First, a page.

sXBL and XBL2 (was: Moving past last call for HTML5)

Hi, Ian-

Ian Hickson wrote (on 2/20/09 9:28 PM):
> I speak from the position of the person who represented the browser
> vendors on the sXBL conference calls, where two parties had radically
> different needs and in the interest of progress, one party (the browser
> vendors) kept agreeing to compromises because it would help move the spec
> forward. The result was that the spec became less and less like what the
> people I was representing wanted, until we finally reached something that
> we weren't willing to compromise on, and then the process collapsed. The
> result was that we then took the spec onto another track and changed
> almost every compromise back to what we originally wanted, with XBL2
> resulting. I have no interest in seeing a specification go down this same
> road again, with some parties compromising on issue after issue (_whoever_
> that might be), if it isn't clear that there is a light at the end of the
> tunnel where _all_ the parties are getting something for their efforts.

It's a shame that the email list for that particular spec (sXBL) is 
Member-confidential, because it stops the general public from being able 
to review the discussions and make a judgment for themselves whether the 
straw-poll that broke the camel's back was as dramatic as you represent.

I was not part of the SVG WG at the time (indeed, I was not active in 
W3C except peripherally), but my subsequent reading of that mailing 
list, and my received wisdom from the active participants at the time, 
does not jibe with your characterization.  In particular, you may be 
overstating how closely you represented the browser vendors.  (For the 
benefit of those who have Member access, I refer to the email that leads 
me to that conclusion [1]; for those that don't have Member access, I 
apologize for including the link, and for my circumspect assertion.)

 From my perspective at the time, as a content developer, I was already 
writing content for the previous incarnation of sXBL, RCC (Rendering 
Custom Content), which itself was derived from RAX (Rendering Arbitrary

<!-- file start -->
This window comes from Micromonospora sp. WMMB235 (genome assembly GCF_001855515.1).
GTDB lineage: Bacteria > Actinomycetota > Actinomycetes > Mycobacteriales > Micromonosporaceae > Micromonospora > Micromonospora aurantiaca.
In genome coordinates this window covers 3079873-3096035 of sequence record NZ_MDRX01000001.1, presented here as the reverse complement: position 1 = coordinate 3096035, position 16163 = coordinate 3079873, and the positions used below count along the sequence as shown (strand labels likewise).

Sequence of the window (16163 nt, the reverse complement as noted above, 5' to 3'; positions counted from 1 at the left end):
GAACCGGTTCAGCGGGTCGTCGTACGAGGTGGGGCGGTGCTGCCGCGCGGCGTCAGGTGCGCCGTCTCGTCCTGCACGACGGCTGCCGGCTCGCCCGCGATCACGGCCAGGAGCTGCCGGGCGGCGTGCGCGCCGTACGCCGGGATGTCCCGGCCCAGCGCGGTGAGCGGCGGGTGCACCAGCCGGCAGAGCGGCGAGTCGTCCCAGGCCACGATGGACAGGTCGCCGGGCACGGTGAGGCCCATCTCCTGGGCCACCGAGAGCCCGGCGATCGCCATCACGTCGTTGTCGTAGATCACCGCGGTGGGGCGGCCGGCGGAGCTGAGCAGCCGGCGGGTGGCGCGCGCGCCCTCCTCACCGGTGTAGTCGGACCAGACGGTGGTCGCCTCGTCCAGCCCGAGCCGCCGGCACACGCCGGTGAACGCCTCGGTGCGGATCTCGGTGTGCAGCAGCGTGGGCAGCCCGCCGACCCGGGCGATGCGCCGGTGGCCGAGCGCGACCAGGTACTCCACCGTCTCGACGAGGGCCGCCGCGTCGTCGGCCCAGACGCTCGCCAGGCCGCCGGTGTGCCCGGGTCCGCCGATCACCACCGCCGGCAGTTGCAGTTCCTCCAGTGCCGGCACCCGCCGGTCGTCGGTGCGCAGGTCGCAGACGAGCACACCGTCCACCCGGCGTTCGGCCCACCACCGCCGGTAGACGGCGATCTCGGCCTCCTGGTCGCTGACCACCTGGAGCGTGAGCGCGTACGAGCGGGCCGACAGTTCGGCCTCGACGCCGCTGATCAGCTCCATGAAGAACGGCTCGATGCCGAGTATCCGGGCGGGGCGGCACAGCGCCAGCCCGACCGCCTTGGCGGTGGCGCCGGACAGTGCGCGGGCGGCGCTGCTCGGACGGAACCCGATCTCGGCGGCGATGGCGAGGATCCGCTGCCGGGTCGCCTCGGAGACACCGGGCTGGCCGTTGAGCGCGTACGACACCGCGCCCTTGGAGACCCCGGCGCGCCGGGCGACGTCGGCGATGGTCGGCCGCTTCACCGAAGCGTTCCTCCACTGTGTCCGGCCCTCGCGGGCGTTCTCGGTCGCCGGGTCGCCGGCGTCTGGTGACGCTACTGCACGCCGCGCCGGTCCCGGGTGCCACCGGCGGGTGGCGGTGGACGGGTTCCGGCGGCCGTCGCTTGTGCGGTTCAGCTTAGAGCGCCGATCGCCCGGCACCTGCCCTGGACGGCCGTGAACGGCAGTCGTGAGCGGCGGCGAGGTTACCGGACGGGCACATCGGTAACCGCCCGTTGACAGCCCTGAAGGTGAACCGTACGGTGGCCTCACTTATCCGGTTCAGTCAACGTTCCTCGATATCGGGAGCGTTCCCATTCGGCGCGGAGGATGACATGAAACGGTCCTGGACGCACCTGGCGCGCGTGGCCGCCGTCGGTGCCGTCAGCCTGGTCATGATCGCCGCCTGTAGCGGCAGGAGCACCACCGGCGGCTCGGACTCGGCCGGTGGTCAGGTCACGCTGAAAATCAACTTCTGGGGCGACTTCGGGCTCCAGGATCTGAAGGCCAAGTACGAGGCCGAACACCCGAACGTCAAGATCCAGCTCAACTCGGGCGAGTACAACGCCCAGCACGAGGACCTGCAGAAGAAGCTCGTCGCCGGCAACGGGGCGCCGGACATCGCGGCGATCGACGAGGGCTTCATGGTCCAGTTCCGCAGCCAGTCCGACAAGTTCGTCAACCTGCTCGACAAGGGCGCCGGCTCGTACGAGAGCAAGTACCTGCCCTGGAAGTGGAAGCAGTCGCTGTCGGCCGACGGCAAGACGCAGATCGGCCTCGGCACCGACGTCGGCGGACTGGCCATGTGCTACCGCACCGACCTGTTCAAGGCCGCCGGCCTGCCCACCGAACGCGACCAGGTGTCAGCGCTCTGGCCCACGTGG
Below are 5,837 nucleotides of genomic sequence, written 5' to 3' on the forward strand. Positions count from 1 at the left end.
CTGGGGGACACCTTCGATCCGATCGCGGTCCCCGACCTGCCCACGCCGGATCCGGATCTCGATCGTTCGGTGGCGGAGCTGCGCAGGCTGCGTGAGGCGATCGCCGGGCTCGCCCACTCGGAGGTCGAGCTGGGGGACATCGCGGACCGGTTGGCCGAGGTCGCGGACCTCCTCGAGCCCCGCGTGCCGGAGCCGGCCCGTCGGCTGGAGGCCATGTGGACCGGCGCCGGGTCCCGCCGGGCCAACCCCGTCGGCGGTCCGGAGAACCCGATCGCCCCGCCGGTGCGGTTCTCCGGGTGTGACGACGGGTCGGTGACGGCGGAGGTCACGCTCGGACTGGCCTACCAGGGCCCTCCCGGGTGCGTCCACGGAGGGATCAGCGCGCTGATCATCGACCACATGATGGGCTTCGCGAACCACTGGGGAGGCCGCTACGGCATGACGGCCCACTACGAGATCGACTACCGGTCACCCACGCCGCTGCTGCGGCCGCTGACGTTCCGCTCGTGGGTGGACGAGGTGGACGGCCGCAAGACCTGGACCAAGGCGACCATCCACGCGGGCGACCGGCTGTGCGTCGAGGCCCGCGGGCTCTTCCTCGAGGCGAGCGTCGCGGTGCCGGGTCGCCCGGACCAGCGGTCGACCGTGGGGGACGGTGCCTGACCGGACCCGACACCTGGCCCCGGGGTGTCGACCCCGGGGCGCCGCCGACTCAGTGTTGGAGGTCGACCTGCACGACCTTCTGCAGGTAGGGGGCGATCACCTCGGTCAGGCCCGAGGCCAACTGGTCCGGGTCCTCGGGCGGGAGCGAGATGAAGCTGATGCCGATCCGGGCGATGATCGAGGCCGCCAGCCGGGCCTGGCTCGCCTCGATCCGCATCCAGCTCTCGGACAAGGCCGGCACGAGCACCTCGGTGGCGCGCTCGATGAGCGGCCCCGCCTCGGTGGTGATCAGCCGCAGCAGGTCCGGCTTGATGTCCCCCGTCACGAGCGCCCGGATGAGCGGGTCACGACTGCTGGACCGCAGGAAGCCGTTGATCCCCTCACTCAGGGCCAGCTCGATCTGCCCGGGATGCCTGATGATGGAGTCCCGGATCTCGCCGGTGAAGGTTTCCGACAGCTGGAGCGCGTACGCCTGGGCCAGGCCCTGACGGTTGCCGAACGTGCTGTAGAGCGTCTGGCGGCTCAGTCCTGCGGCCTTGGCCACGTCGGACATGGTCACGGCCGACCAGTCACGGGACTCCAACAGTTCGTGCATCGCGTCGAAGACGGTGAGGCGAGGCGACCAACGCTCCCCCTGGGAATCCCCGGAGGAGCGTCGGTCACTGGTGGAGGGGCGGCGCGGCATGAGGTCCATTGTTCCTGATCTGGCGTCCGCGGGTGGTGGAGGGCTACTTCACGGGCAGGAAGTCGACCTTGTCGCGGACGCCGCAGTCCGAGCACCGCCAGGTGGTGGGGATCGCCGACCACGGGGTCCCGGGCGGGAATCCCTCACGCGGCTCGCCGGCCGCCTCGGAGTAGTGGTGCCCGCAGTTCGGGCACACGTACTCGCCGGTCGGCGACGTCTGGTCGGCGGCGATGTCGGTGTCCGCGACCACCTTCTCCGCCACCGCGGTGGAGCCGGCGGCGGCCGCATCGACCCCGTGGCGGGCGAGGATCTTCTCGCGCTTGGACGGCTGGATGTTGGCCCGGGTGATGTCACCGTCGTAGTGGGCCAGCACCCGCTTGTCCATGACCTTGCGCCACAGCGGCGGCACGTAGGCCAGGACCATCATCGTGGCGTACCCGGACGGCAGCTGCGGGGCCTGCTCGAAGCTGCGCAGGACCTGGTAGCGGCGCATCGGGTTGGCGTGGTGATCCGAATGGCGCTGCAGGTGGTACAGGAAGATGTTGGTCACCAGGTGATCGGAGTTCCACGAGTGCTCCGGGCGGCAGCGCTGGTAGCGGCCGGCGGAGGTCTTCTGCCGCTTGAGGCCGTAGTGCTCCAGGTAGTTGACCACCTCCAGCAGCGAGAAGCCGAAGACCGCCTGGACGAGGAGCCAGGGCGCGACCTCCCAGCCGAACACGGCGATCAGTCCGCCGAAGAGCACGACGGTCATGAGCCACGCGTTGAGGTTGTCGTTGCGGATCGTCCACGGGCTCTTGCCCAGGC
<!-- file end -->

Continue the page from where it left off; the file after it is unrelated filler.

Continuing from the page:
XML).  This was extremely powerful and useful, and it was implemented 
(albeit with warts) in v6pr1 of Adobe's SVG Viewer.  Many of us in the 
SVG development community were fully expecting this (or some variant of 
it) to make it to Rec, and for it to be deployed soon.  We were 
disappointed that it ran aground, and was not resurrected until 2 years 
later, as a spec that did not cover the same functionality. [2]

At the time of XBL2, I requested that XPath be allowed as an alternative 
to CSS Selectors, since both seem to be implemented in the set of 
browsers that were likely to implement XBL2. [3]  I'm still not 
satisfied that it is not an option.

As I understand it, no browser has yet implemented XBL2 (though I do 
understand Mozilla intends to do so soon).  This is 4 years after sXBL, 
and 5 or more years after I was writing content for the existing RCC 
implementation.  I agree that the outcome of that work was 
unsatisfactory by any measure, not least because of the protracted gap 
in Web developers' toolkits.  In that time, the relatively minor issue 
that you say was a bridge too far could have been sorted out by 
implementing extensions to sXBL and proving the case in code rather than 
in rhetoric.  A logical successor to sXBL, with implementation 
experience backing it up, could have been a Rec by now, with developers 
and users already having 4 or 5 years of sXBL content.

How are we meant to draw from this the lesson that compromise is bad?

[1] (Member-confidential)

-Doug Schepers
W3C Team Contact, SVG and WebApps WGs

Received on Wednesday, 25 February 2009 10:09:28 UTC